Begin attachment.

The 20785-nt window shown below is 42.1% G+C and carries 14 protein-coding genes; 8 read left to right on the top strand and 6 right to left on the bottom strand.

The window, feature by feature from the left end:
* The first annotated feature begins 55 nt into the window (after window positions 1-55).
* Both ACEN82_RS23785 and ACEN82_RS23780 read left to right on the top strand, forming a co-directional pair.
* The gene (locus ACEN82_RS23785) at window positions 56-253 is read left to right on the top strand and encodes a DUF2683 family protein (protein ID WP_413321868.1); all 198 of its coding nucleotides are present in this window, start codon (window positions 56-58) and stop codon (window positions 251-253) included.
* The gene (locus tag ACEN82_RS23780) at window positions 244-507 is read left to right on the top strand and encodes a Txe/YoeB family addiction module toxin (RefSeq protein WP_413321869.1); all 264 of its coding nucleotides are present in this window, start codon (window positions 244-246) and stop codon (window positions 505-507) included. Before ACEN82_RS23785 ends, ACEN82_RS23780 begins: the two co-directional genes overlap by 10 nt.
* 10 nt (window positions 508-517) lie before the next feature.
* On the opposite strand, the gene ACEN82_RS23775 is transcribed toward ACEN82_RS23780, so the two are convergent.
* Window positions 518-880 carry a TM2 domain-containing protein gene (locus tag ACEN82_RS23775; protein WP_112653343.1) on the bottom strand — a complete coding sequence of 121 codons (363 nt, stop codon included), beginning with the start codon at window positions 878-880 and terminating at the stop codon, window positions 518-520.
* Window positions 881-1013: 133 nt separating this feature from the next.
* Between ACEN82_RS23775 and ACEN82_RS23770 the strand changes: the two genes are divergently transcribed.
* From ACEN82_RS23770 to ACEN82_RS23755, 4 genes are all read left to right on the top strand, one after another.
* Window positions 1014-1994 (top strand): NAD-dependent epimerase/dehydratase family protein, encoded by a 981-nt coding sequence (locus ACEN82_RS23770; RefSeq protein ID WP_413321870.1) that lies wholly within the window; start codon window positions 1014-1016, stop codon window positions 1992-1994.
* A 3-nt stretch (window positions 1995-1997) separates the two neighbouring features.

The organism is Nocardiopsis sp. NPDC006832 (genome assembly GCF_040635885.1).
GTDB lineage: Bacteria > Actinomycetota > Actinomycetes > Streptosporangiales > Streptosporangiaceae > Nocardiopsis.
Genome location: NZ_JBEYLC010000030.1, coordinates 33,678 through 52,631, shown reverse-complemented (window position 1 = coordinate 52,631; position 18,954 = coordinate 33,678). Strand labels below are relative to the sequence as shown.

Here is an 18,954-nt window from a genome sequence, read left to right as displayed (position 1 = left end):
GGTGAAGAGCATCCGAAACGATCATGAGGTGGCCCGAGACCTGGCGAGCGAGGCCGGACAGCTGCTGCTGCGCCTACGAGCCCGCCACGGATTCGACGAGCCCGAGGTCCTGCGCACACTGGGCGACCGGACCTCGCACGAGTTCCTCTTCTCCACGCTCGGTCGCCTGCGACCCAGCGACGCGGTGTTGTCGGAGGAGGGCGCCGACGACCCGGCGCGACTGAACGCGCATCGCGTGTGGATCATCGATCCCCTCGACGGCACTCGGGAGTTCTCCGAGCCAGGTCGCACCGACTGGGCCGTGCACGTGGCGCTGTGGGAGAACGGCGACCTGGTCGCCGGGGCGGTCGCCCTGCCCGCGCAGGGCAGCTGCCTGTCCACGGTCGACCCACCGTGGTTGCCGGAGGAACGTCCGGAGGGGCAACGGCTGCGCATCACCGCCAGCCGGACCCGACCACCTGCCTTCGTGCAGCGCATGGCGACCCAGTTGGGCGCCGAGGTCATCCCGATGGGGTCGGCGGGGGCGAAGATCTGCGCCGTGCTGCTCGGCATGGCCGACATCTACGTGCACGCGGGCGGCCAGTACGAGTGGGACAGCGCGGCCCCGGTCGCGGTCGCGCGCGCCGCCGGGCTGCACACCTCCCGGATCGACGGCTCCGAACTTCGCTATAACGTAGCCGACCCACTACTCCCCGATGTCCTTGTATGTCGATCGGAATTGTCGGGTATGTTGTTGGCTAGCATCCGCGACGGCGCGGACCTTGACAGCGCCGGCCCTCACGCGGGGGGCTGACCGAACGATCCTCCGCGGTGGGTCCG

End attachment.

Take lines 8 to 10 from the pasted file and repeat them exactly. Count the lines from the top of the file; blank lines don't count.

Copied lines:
* On the opposite strand, the gene ACEN82_RS23775 is transcribed toward ACEN82_RS23780, so the two are convergent.
* Window positions 518-880 carry a TM2 domain-containing protein gene (locus tag ACEN82_RS23775; protein WP_112653343.1) on the bottom strand — a complete coding sequence of 121 codons (363 nt, stop codon included), beginning with the start codon at window positions 878-880 and terminating at the stop codon, window positions 518-520.
* Window positions 881-1013: 133 nt separating this feature from the next.